YouTube
channel h3h3Productions presented evidence claiming that a Wall Street Journal article had fabricated screenshots showing major brand advertising on an offensive video containing Johnny Rebel music overlaid on a Chief Keef music video, citing that the video itself had not earned any ad revenue for the uploader. The video was retracted after it was found that the ads had actually been triggered by the use of copyrighted content in the video.[342][343] On April 6, 2017, YouTube
YouTube
announced that in order to "ensure revenue only flows to creators who are playing by the rules", it would change its practices to require that a channel undergo a policy compliance review, and have at least 10,000 lifetime views, before they may join the Partner Program.[344] Child protection See also: DaddyOFive and Elsagate In 2017, YouTube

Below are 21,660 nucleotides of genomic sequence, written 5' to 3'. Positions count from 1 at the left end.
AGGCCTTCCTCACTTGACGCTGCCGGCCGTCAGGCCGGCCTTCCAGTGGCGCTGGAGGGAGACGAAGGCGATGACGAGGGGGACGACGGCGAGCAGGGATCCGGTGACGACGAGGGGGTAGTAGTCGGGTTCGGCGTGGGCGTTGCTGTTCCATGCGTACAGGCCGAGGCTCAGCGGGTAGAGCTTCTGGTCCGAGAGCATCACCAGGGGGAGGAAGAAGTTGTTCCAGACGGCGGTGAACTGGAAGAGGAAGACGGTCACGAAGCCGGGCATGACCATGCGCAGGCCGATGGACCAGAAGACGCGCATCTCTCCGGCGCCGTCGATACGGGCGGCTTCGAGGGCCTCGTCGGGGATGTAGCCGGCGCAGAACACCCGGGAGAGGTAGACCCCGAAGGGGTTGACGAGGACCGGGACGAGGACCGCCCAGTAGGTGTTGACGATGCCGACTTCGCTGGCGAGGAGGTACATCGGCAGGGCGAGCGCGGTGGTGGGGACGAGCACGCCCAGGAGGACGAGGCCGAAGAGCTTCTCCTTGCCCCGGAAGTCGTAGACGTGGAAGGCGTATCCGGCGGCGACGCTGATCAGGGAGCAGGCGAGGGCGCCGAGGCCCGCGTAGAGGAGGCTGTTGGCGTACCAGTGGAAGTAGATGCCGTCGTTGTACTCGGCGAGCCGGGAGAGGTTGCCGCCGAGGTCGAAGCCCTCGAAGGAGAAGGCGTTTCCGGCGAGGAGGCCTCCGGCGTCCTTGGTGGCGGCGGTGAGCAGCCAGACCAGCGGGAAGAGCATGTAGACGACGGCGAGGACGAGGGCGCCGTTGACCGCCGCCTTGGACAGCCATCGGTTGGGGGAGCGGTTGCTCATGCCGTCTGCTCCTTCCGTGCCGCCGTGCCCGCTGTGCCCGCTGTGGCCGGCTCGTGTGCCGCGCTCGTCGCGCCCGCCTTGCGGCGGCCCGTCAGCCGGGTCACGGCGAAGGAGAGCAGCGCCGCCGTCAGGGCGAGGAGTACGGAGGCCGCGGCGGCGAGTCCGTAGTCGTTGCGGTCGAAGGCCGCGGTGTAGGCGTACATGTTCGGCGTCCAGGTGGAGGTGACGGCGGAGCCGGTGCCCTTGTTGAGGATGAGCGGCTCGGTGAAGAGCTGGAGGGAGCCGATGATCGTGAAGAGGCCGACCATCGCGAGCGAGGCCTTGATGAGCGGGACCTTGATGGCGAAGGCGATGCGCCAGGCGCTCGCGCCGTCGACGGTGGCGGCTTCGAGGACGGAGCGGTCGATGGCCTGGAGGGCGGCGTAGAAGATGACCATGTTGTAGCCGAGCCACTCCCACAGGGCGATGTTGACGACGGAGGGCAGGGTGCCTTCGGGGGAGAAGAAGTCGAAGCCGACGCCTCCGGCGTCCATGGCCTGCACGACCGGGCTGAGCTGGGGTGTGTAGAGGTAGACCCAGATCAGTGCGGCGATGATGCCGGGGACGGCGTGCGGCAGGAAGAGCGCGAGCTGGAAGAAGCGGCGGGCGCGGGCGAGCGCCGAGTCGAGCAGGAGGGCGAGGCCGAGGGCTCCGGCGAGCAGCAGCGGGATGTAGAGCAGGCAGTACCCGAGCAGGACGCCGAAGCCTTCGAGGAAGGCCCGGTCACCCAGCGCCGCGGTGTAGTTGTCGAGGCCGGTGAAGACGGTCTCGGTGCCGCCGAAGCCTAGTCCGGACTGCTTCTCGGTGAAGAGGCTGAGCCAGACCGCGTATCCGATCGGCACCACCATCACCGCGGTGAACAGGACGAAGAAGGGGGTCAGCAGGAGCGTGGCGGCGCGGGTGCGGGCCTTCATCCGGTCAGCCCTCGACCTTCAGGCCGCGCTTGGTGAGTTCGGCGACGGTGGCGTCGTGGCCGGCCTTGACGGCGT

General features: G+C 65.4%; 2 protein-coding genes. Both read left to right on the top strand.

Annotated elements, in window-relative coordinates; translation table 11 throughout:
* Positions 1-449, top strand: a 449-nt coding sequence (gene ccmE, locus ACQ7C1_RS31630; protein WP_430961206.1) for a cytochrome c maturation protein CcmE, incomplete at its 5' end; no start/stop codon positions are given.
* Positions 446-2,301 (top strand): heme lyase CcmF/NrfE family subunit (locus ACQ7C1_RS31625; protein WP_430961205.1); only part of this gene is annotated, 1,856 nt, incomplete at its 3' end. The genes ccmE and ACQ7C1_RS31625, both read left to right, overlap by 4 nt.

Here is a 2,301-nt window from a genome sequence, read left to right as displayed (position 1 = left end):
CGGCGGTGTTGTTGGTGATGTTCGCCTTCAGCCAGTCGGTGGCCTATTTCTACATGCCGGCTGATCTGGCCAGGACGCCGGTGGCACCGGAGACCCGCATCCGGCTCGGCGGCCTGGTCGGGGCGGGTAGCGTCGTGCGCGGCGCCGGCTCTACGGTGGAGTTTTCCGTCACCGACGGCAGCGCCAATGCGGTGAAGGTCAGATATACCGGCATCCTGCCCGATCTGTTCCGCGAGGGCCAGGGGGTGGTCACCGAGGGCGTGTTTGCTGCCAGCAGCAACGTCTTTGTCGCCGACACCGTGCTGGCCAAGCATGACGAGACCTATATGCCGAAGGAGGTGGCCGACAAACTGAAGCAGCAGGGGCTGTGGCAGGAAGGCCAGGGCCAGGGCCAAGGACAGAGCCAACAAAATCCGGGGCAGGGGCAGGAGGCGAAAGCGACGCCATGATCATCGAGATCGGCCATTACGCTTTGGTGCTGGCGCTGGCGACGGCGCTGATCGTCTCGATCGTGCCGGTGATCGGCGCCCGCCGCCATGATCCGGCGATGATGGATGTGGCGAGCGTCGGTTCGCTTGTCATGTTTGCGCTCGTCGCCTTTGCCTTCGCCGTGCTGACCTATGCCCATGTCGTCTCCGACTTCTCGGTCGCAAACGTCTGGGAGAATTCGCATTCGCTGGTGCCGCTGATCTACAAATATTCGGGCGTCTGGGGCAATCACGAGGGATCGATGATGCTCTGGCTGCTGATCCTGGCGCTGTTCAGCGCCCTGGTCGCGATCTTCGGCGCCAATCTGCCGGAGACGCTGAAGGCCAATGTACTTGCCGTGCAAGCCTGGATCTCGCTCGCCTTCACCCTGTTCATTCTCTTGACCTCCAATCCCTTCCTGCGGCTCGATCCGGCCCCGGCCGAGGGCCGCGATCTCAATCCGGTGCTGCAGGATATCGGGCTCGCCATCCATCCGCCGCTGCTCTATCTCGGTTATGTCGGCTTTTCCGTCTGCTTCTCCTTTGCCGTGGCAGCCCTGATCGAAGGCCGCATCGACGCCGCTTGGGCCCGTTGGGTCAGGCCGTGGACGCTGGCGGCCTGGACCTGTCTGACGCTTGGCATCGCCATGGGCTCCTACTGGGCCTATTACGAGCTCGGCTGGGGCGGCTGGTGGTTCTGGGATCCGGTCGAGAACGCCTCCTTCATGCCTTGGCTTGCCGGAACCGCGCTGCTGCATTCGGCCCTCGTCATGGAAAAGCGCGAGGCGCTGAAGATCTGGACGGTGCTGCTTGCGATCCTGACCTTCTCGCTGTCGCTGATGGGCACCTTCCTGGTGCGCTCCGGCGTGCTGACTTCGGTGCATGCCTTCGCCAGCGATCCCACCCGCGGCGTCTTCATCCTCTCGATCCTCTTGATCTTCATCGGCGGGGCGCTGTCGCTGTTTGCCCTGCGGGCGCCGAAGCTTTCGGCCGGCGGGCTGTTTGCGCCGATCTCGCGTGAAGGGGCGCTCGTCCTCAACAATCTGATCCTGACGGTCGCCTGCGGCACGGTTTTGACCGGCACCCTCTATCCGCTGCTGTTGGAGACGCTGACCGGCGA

YouTube
was associated with several controversies related to child safety. During Q2, the owners of popular channel DaddyOFive, which featured themselves playing "pranks" on their children, were accused of child abuse. Their videos were eventually deleted, and two of their children were removed from their custody.[345][346][347][348] Later that year, YouTube
YouTube
came under criticism for showing inappropriate videos targeted at children and often featuring popular characters in violent, sexual or otherwise disturbing situations, many of which appeared on YouTube Kids
YouTube Kids
and attracted millions of views. The term "Elsagate" was coined on the Internet
Internet
and then used by various news outlets to refer to this controversy.[349][350][351][352] On November 11, 2017, YouTube
YouTube